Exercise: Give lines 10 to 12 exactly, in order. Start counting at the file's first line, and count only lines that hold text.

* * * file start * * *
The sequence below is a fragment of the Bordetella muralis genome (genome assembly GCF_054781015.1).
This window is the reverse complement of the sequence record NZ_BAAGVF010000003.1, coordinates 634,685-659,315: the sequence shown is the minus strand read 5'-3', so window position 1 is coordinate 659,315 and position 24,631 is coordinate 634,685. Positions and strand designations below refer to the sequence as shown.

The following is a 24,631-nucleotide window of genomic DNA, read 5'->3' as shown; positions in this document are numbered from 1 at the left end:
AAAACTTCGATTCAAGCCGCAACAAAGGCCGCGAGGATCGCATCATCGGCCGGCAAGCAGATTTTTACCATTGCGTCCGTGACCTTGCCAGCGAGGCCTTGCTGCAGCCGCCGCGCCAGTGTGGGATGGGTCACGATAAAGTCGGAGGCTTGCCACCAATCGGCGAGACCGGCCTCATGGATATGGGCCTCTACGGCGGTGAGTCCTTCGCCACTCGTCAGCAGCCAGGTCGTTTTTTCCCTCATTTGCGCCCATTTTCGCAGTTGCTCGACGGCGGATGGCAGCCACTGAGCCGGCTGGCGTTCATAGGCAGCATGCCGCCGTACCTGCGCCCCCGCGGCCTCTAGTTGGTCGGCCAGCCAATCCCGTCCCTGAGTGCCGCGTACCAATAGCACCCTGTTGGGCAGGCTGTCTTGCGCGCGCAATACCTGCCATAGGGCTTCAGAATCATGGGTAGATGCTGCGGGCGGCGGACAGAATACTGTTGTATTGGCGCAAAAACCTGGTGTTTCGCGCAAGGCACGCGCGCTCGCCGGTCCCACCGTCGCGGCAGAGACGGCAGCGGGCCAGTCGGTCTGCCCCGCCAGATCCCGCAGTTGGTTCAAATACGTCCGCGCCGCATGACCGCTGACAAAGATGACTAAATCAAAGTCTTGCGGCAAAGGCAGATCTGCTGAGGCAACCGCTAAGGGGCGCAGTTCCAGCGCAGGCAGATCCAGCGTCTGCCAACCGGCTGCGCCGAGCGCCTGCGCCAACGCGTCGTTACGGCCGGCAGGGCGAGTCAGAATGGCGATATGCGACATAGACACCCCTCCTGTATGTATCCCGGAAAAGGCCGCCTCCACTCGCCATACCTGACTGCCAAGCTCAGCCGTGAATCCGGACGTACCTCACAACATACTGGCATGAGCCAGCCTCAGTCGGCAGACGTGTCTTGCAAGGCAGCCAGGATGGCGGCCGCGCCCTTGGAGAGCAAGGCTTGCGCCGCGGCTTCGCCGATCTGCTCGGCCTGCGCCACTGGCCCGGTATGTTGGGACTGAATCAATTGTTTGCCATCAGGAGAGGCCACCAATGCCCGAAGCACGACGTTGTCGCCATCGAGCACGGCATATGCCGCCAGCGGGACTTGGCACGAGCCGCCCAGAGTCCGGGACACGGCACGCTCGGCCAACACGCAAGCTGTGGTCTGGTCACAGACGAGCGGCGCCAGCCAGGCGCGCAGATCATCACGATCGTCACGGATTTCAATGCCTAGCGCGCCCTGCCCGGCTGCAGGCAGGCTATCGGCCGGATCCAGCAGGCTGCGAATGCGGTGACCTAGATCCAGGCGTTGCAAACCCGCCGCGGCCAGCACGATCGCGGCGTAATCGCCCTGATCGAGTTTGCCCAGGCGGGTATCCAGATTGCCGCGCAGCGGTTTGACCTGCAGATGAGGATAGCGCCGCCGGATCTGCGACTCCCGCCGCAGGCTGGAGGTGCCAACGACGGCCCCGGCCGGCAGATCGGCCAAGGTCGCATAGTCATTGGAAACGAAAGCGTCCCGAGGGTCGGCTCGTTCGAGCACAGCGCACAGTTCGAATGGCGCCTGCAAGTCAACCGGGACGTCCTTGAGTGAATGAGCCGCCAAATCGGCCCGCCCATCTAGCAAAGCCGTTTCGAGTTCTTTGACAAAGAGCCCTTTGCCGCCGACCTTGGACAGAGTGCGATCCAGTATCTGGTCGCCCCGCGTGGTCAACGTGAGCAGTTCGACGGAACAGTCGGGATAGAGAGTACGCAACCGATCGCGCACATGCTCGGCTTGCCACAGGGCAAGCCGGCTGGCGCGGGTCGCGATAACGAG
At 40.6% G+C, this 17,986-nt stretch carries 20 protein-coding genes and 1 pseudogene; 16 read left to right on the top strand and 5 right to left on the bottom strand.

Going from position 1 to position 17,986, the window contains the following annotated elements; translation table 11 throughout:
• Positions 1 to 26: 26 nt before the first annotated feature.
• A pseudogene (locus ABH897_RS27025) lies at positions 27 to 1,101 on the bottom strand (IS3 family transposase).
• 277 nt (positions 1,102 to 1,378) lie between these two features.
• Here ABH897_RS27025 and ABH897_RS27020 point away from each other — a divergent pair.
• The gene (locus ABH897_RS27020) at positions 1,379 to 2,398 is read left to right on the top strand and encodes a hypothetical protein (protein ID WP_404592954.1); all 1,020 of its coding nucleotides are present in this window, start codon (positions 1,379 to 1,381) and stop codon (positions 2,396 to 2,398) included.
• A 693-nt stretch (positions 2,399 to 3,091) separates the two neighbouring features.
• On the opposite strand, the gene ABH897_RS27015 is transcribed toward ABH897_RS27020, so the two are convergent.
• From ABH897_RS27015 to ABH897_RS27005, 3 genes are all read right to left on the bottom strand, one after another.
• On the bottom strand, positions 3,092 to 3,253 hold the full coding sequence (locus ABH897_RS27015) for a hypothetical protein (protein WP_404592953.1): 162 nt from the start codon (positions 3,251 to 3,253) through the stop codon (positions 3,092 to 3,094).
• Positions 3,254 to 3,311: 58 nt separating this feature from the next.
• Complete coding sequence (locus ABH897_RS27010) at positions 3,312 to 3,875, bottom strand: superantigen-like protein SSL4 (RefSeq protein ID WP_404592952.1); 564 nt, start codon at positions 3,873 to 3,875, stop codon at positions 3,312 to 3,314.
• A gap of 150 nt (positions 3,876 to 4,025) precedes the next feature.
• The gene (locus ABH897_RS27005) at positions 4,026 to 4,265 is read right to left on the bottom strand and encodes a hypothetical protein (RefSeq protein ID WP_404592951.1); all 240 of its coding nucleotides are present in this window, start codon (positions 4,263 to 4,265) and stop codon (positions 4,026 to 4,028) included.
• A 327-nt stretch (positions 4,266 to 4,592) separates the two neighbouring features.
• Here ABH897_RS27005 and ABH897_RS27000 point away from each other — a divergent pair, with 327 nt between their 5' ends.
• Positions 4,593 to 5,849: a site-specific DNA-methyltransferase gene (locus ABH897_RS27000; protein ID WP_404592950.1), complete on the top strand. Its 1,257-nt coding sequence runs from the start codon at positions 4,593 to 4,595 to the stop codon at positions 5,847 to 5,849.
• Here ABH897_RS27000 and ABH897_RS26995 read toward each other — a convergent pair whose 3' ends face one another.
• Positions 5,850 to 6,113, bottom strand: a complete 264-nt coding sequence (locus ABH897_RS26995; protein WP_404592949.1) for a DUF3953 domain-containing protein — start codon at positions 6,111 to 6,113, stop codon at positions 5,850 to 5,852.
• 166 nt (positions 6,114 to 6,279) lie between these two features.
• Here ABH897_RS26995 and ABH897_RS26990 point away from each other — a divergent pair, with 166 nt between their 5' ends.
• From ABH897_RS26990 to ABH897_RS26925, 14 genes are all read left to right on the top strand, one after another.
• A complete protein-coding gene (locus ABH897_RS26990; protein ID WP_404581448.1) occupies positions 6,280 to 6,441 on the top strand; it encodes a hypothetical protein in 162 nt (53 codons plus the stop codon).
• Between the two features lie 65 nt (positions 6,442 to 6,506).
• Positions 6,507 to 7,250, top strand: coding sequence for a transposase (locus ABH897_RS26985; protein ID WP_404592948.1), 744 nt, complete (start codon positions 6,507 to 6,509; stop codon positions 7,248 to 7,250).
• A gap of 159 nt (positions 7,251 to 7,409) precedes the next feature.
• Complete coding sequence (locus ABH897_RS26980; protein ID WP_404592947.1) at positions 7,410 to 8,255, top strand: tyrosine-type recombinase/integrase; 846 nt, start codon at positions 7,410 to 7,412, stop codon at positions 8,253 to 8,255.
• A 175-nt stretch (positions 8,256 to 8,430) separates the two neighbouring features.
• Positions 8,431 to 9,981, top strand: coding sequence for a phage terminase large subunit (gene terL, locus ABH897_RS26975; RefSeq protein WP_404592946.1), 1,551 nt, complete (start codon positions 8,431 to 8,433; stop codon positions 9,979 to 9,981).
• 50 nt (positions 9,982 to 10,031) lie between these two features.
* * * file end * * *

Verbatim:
• Here ABH897_RS27025 and ABH897_RS27020 point away from each other — a divergent pair.
• The gene (locus ABH897_RS27020) at positions 1,379 to 2,398 is read left to right on the top strand and encodes a hypothetical protein (protein ID WP_404592954.1); all 1,020 of its coding nucleotides are present in this window, start codon (positions 1,379 to 1,381) and stop codon (positions 2,396 to 2,398) included.
• A 693-nt stretch (positions 2,399 to 3,091) separates the two neighbouring features.